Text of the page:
I kind of feel like this week’s soupapalooza! was an unintentional homage to the 1980s. Not the semi-ironic Breakfast Club, shoulder pads and leggings-wearing 1980s (sorry LiLo, but you’re doing it wrong), no, but the big flavor, Windows on the World 1980s. Which, incidentally, was the site of my first ever consumed consommé. At the time I thought it was just exceptionally expensive broth to be eaten while looking out over the whole of Manhattan, and I was right; but it was also the only thing on the menu that didn’t completely fry my eight year old brain other than the chocolate soufflé.
Last week someone asked me what made a bisque a bisque and I had no answer other than I ate a lot of it in the 80s because, for some reason, it seemed like anything with fish had to be healthy (mind you, this was the era when pasta was considered a DIET food). Let me be frank: even when I don’t have an answer I always have an answer. It’s pathological and obnoxious; and for me to be not only stumped, but stumped AND speechless considering I consider myself a bit of a soup expert, well that just would’t do.
Well, thanks to Mr. Wikipedia and “The Internets”, I learned that the word “bisque” comes from French (non?!), the Bay of Biscay, specifically, and its natural inhabitants, the lovely crustacean. Traditional bisques are made from the strained juices of sautéed lobster, mussels, crab, shrimp or crayfish. This jus is then added to vegetables sautéed in butter, rice is cooked in the mixture and then the whole thing is puréed and cream and seasoning added. It’s a great way to extract every last drop of flavor from shellfish. And I was reminded I could eat it again and again until the cows come home (and is that 7.30 or 8 o’clock?).
But back to the 1980s. The culinary 1980s. Time of sundried tomatoes and wine coolers and the two towers standing with a restaurant perched on top just like a cherry, God how I loved you. And in honor of you and all your largess I crafted a meal this week of bold memories of your grandiosity: a salad reminiscent of the frenchy goodness of Café des Artistes which included market greens, steamed baby potatoes, steamed haricot vert and yellow beans, heirloom tomatoes in a dijon shallot vinaigrette; a creamy fennel and mussel bisque like I used to get at The Flying Dutchman served by busty high school chicks in halter tops (oh how I thought someday, for sure, I’d have those boobs, or at the very least a job that would pay for those boobs); and for dessert-- the coup de gras-- a spin on a classic chocolate soufflé: individual Grand Marnier dark chocolate soufflés topped with white chocolate whipped cream.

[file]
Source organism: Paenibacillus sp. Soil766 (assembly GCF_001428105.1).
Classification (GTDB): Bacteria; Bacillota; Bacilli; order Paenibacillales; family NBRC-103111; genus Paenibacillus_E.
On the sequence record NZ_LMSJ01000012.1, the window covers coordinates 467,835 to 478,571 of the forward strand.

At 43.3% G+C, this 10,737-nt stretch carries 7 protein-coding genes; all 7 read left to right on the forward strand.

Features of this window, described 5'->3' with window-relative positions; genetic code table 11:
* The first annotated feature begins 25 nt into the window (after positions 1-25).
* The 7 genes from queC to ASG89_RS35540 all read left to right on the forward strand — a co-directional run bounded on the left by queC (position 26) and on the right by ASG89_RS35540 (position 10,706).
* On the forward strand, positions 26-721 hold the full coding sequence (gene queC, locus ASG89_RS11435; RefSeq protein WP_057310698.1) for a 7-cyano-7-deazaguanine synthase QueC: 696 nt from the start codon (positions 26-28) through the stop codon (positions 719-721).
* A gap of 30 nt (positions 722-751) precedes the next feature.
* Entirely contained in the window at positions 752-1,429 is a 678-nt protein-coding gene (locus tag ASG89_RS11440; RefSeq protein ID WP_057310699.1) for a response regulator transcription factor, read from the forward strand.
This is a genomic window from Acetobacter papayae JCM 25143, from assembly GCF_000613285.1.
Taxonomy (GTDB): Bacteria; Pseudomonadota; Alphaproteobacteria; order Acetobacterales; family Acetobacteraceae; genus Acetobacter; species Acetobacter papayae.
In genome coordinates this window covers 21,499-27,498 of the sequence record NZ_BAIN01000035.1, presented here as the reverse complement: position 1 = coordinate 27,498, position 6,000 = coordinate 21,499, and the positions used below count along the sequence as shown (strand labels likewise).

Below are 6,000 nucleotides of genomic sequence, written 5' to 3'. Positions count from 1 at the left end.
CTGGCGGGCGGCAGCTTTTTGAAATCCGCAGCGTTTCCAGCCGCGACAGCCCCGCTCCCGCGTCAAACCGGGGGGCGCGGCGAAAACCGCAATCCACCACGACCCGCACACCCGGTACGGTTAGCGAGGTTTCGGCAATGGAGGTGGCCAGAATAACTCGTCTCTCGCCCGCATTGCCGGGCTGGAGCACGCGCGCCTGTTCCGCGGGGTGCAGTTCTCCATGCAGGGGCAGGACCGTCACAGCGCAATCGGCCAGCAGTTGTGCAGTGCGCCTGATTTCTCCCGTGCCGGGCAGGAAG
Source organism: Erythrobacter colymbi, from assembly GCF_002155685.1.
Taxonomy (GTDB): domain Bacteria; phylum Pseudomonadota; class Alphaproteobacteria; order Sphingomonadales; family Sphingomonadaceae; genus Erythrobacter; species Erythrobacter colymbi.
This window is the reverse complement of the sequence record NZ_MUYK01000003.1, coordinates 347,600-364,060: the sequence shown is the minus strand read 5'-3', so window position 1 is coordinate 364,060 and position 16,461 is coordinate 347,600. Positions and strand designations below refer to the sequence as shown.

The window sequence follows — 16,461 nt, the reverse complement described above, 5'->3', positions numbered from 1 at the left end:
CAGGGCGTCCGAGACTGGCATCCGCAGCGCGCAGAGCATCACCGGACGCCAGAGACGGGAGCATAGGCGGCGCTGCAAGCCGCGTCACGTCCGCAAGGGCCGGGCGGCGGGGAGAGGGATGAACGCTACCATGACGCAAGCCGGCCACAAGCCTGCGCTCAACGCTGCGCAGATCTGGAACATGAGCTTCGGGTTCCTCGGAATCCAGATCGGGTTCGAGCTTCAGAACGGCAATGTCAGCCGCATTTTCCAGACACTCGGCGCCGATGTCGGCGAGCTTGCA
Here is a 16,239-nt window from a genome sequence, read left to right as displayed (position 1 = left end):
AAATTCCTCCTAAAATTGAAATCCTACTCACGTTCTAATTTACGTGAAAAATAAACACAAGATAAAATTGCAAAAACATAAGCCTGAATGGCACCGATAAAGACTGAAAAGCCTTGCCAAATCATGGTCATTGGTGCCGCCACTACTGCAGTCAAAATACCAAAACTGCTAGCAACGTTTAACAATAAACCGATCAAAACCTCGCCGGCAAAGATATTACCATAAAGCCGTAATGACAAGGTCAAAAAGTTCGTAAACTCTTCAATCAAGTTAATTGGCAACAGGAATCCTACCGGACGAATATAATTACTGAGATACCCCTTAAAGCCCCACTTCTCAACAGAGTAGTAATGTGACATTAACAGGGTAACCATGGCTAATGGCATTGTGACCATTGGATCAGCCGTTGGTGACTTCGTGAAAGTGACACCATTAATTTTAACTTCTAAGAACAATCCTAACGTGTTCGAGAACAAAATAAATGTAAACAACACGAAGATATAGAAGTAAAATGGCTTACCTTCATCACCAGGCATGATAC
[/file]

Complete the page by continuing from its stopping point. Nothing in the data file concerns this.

Pretty effing good. And pretty amazing that in less than a year I could learn to pull all of this off in a half of a day without resorting to voodoo, verbal abuse of the hired help (they’re imaginary) or prescription drug abuse. Certainly if I can learn to cook and can pull of a casual dinner party for 15 people, ANYONE can.
Soup Dee*Lite (I mean dee-tails... but you know, Groove is in the Heart):
2 pounds mussels, scrubbed, debearded
1 cup dry white wine
4 cups (about) bottled clam juice or low-salt chicken broth
3 tablespoons butter, divided
2 1/2 cups 1/2-inch cubes fresh fennel bulbs, divided, fennel fronds chopped and reserved for garnish
1/4 cup 1/4-inch cubes peeled carrot
1/2 cup chopped shallots (about 2 large)
1/4 cup long-grain rice
1 teaspoon tomato paste
1/2 teaspoon dried thyme
1 bay leaf
1 cup heavy whipping cream
1 tablespoon brandy
Chopped fresh parsley (optional)
Combine mussels and wine in large pot. Cover; bring to boil. Boil until mussels open, about 5 minutes (discard any that do not open). Using tongs, transfer to large bowl. Pour cooking liquid through strainer set over 8-cup measuring cup. Add enough clam juice to cooking liquid to measure 5 cups. Remove mussels from shells; place in small bowl. Discard shells. Cover mussels and chill until ready to use, up to 8 hours. Melt 2 tablespoons butter in large saucepan over medium heat. Add 1 1/2 cups fennel cubes and carrot; sauté until fennel is slightly softened, about 10 minutes. Add shallots; sauté until soft, about 4 minutes. Add clam juice mixture, rice, tomato paste, thyme, and bay leaf. Bring to boil. Reduce heat to medium-low; partially cover and simmer until rice is tender, stirring occasionally, about 25 minutes. Discard bay leaf. Cool slightly. Working in batches, puree in blender. Return to saucepan.
Meanwhile, melt 1 tablespoon butter in small nonstick skillet over medium heat. Add 1 cup fennel cubes; sauté until tender, about 7 minutes. Season with salt and pepper. Remove from heat. do ahead Bisque mixture and sautéed fennel can be made 8 hours ahead. Cool slightly. Chill bisque mixture uncovered until cold, then cover and keep chilled. Cover and chill fennel. Bring bisque mixture to simmer before continuing.
Add whipping cream, brandy, and mussels to bisque mixture; bring to simmer. Season to taste with salt and pepper. Ladle bisque into 6 bowls. Sprinkle sautéed fennel cubes atop bisque. Garnish with chopped fennel fronds and parsley, if desired.
So I nixed the fennel garnish, but added additional fennel to the base of the bisque for good measure. I also used a little more butter than the recipe called for, because that’s how I roll and because I no longer feel the need to fit into lycra.
I also substituted cognac for the brandy (which I guess isn’t really a substitution at all since cognac is brandy, just brandy that’s made in the Cognac region of France) and used fresh thyme instead of dried (double the amount when moving from dried herbs to fresh herbs).
Visiting the past was nice this week, but I think it’s now time to move on. At least I was on top of the world once...